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Most-Stolen Car of 1987 was 1986 Chevrolet Camaro

January 27, 1988

DETROIT (AP) _ The car most popular with thieves in 1987 wasn’t a Porsche or a Jaguar. The year’s most-stolen domestic car was a 1986 Chevrolet Camaro and the most- stolen import was a 1982 Toyota Corolla, according to a Chicago database company.

Of the top 32 cars most often reported to insurance companies as stolen in 1987, all were General Motors Corp. models of various years starting with the 1986 Camaro. The top 10 also included the 1984, 1985 and 1982 Camaro.

″A car is being stolen for its parts,″ said Sam Barash, chief operating officer of Certified Collateral Corp., a Chicago company that provides insurance companies across the nation with estimates of vehicles’ market value.

″It is probably the same car. The parts are substantially interchangeable,″ Barash said of the various Camaro models. Camaro parts also can be used on the more expensive IROC, ″a very hot car,″ he said.

Also in the top 10 were the 1981 and 1980 Oldsmobile Cutlass, 1986 Pontiac Firebird, 1984 Oldsmobile Cutlass Supreme, 1986 Chevrolet Monte Carlo and 1981 Buick Regal. Firebird and Pontiac TransAm parts also are interchangeable, as are parts between many GM models.

″Between 40 and 50 percent of the vehicles on the road are GM models. It’s their prevalence on the road that makes them theft targets. It’s not that they’re easier to steal,″ said GM spokeswoman Jane Mott.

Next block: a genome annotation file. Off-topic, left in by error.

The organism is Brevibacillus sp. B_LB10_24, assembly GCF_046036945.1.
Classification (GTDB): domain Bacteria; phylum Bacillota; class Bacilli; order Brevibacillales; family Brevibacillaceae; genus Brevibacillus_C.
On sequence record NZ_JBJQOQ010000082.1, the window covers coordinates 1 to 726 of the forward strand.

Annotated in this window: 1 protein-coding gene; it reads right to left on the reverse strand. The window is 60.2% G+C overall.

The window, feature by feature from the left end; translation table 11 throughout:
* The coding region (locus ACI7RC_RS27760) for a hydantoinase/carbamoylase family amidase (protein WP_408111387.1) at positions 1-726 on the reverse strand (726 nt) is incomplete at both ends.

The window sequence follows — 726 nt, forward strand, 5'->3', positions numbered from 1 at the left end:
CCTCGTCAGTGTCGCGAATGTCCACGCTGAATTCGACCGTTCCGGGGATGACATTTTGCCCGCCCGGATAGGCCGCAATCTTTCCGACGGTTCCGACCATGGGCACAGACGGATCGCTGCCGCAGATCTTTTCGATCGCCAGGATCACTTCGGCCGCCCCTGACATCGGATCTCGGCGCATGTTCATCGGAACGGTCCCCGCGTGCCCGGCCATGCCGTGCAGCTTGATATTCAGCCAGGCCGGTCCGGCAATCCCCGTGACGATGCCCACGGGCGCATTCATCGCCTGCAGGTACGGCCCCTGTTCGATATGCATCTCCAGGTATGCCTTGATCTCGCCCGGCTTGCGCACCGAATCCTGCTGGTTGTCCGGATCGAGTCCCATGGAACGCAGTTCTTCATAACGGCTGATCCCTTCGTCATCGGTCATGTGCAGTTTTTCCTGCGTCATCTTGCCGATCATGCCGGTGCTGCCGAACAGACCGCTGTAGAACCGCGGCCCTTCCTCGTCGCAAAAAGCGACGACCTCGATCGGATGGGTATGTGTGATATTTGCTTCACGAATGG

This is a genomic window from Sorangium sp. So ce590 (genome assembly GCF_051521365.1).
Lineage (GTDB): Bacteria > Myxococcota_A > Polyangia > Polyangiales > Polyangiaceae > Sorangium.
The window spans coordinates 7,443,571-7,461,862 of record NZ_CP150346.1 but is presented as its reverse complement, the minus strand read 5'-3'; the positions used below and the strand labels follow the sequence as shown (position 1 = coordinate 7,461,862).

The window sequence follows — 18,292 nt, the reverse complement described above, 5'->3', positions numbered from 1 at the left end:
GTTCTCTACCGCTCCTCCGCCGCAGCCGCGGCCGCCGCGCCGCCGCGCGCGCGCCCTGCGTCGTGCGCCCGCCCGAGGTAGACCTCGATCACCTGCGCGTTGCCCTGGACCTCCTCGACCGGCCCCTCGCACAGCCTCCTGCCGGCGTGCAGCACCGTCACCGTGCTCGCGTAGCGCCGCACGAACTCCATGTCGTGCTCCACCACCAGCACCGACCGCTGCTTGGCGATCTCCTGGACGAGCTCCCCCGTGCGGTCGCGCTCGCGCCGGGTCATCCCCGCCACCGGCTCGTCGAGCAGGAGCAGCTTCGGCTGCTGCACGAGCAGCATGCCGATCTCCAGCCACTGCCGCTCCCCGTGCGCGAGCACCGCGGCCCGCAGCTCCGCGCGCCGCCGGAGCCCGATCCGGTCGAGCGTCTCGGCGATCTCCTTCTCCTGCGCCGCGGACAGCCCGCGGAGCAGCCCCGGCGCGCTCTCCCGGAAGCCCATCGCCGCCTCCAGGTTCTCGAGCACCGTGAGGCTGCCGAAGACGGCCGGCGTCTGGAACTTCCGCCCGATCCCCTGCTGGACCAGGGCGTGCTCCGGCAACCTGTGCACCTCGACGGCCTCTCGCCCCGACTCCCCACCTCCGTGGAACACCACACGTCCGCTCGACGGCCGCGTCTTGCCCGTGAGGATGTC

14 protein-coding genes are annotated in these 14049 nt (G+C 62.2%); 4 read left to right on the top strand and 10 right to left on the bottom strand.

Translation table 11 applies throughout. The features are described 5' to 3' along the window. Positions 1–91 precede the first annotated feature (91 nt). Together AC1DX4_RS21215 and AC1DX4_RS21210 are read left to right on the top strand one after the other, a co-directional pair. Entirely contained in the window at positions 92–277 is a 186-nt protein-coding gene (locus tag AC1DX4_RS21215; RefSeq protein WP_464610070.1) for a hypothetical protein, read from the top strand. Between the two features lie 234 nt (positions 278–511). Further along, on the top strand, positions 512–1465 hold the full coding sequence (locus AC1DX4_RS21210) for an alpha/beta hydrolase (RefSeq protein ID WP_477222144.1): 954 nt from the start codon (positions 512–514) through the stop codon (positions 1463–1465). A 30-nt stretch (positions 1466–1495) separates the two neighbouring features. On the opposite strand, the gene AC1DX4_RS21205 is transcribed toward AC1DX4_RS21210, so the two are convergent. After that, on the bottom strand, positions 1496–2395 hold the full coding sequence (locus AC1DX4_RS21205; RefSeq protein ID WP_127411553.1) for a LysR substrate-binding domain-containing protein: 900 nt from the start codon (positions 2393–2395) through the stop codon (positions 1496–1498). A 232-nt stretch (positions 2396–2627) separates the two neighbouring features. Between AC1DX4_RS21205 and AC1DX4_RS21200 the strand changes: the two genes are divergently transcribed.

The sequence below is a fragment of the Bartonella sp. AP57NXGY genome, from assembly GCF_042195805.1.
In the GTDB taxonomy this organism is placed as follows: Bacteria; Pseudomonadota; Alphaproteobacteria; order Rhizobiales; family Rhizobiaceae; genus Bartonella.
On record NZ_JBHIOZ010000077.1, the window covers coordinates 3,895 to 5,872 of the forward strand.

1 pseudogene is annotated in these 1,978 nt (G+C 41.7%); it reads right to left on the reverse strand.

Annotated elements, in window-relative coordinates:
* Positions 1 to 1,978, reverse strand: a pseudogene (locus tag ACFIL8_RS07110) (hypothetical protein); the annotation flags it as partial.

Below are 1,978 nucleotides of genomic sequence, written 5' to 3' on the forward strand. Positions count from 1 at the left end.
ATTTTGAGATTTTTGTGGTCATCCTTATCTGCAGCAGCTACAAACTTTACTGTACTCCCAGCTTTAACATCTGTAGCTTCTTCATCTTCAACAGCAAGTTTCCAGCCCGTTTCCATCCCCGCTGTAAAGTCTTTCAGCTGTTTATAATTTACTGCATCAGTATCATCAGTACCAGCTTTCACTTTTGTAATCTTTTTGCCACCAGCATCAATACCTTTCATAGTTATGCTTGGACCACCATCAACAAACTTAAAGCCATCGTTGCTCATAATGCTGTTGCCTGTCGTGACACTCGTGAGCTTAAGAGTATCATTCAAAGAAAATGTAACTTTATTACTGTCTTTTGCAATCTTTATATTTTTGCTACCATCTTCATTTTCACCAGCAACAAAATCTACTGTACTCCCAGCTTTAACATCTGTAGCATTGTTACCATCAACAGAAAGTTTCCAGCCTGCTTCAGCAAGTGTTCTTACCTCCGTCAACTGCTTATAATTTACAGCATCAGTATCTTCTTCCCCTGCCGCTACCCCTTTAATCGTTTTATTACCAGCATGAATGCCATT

The 1982 Toyota Corolla, the most-stolen import, ranked 33rd on the overall list, followed by the 1982 Toyota Celica. The third most-stolen import was the 1981 Corolla, followed by the 1985 Mazda RX7-GS sports car.

Barash said the imports at the top of the list were older than their domestic counterparts because the foreign cars are holding their resale value longer, creating a market for parts.

He also noted that although the Camaro, Firebird, Mazda RX7 and Toyota Celica are not as high-volume as other cars on the list, they are sporty cars often owned by younger people who drive them hard and wreck them often.

″The driver of the (Chevrolet) Celebrity, or (Plymouth) Reliant K is probably far less often in the kind of accident where they need to get parts,″ Barash said.

″The driver of that RX7 is driving a hot car, thinks he’s got himself a Porsche for the price of a Hershey bar. He drives it like a hot car and cracks it up a lot more.″

The cars that seem most likely to head the list, exotic Porsche, Jaguar, BMW or Mercedes models, didn’t appear among the 100 cars that account for the largest numbers of thefts.

In part it’s because comparatively few of them are sold, Barash said. But in addition, he said, parts from one of Porsche’s three models cannot be used on the other two. Jaguar, BMW and Mercedes parts also cannot bh 700,000 market value estimates for claims on damaged or stolen cars last year.

In 1986, the most-stolen domestic model was the 1984 Camaro while the 1983 Corolla topped the import list.

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